Tintin in Mumbai

News ~ Monday 9th December 2019

Who says Tintin doesn't travel anymore? 2019... This year we celebrated the ninetieth anniversary of this eternally youthful comic strip character internationally renowned for his dynamism. This global momentum culminated in an extraordinary event, the screening of the documentary Tintin Moonwalker at the Nehru Centre in Mumbai, in the company of the Belgian Consulate General and some 900 invited students from fourteen different schools in the country.

We were not only astonished by the large crowds who attended the film’s screening, but also by Tintin’s reputation among the young Indian audience. As a sign of recognition and gratitude, Tintin immersed himself in this bubbling city of 22,000,000 inhabitants (the great Mumbai), which is twice that of Belgium, but in a territory of 603.4 km2 as opposed to Belgium’s area of 35,000 km2.

A real hive of activity

Every day over 2,000,000 commuters pass through Central Station, a UNESCO heritage site.

In India, the train is an adventure in its own right, and one not to be missed. What struck us, we could even say, ”caught" our imagination, was the presence of decapods, as featured in The Crab with the Golden Claws, on signage for carriages reserved for people with disabilities, or illness.

A little bit of everything

Mumbai, a city of contrasts where everything is possible and where extremes rub shoulders, flourishing business centres and slums, (repulsive slums), modernity and the secular. Experience the incredible contrast of colours. Shades, palettes, colours, unparalleled hues, whether in the clothing panoply of the population, in the markets, or in the city on the façades of tens of thousands of buildings, including several hundred skyscrapers that are nearly a hundred meters high.

Lunch break

Imagine the unimaginable, such as the delivery of millions of dabba (boxes) containing lunch (originally made at home) to the workplace. This ancestral and unique tradition, provided by the dabbawallahs. The originality of this system is to mark the box with a unique code made up of colours and letters, which can even be understood by illiterate people.

Each box receives an inscription with the delivery address and the landing station. Each local delivery driver is assigned an area of the city which they know perfectly, which allows them to choose an alternative route, if necessary, in order to ensure a constant and fast and efficienct service (source Wiki). In the centre, the dabbawallahs are gathered in the areas near the stations (*) to take charge of the delivery of the boxes.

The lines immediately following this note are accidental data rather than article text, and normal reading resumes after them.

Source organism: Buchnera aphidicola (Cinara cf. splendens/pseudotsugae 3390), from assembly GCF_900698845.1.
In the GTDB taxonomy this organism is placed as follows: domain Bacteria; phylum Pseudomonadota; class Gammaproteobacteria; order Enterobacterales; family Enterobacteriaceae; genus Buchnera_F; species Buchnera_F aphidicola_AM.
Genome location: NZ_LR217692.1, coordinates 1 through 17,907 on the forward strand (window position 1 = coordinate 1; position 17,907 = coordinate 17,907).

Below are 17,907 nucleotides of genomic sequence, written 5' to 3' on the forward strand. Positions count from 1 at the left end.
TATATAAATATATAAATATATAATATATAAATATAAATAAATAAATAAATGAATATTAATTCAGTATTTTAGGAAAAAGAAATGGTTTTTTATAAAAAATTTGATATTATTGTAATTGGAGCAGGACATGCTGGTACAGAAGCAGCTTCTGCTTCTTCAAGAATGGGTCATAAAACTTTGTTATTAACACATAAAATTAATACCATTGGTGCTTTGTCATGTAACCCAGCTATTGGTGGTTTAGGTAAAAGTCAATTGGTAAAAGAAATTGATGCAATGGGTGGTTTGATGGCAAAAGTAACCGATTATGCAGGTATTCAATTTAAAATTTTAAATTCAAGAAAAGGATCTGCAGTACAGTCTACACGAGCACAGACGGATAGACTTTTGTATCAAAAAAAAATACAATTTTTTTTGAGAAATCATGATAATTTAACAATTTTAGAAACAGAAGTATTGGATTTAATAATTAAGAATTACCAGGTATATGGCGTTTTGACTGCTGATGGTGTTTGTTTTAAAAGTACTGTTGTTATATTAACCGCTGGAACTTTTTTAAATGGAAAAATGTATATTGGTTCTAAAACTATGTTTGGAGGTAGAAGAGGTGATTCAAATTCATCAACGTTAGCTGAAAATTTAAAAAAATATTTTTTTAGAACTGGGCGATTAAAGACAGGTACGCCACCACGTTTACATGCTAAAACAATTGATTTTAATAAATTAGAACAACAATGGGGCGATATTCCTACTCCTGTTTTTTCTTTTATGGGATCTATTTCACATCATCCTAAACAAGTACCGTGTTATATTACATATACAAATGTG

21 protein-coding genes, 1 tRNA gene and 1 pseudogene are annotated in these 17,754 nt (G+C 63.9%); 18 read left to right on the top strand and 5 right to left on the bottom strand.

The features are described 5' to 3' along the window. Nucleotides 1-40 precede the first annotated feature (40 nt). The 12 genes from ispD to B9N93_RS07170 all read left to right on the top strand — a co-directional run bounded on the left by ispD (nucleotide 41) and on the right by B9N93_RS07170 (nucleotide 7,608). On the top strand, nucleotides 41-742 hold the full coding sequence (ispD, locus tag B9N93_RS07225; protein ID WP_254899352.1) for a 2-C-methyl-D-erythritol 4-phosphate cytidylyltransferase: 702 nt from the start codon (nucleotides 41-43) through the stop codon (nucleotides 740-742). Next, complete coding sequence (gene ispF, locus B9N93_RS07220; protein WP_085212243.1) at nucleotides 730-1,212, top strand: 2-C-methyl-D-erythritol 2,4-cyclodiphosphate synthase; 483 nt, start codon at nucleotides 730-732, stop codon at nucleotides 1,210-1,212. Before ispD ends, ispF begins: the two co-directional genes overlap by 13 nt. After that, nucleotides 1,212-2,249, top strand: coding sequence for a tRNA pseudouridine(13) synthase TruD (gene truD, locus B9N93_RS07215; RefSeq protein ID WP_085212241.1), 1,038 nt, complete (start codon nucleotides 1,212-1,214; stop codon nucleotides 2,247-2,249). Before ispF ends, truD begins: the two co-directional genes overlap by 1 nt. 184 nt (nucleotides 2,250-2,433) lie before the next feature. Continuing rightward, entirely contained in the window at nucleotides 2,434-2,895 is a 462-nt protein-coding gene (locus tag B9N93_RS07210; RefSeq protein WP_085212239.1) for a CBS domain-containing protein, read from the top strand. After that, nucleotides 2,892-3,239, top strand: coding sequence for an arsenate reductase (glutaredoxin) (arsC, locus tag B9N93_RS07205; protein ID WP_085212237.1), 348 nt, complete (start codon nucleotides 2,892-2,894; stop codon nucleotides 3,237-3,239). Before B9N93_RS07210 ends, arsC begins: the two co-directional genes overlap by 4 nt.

(*) Chhatrapati Shivaji Maharaj Terminus / Victorian Central Station
(*) Church Gate Railwa

Dhoby Ghat

Another specific feature of this immense country, is the large open-air laundry in Mumbai, Dhoby Ghat L. A lot of elbow grease and sweat is exerted, and it is by far and away the largest of its kind in the world. The washers, known as dhobis, work outdoors to clean the clothes and laundry of Mumbai’s hotels and hospitals. It was built in 1890.

The market, the ultimate experience!

With a visit to the Thieves Market, the traveller’s experience reaches its climax. Just like the good old Flea Market in The Secret of The Unicorn, you can find everything at Chor Bazaar. It is made up of an immense maze of alleys lined with antique shops and bric à brac of all kinds, or “brols”, as one would say in Brusseleir, the patois of Brussels, often featured in The Adventures of Tintin. And Bollywood isn’t far away! The posters of Latin lovers from Asia adorn the shop fronts.

In a suffocating atmosphere, Tintin continued his long walk, visiting a school, with nearly 600 students in impeccable uniforms and exemplary behaviour, listening with great attention to their respective teachers. A perfect model for Europe, enough to make our teachers dream, especially the oldest among them.

A must see, among other things....

Of course, these few snapshots only represent a quick and very succinct glimpse of a world far removed from our own. To end on a magical note, Tintin and his friends advise you not to miss, under any circumstances, Elephanta Island and its formidable caves, including that of Shiva, a pillared hall (mandapa) about forty metres wide. This place is very symbolic of Hindu culture.

Read the books:
- Cigars of the Pharaoh
- The Blue Lotus
- Tintin in Tibet

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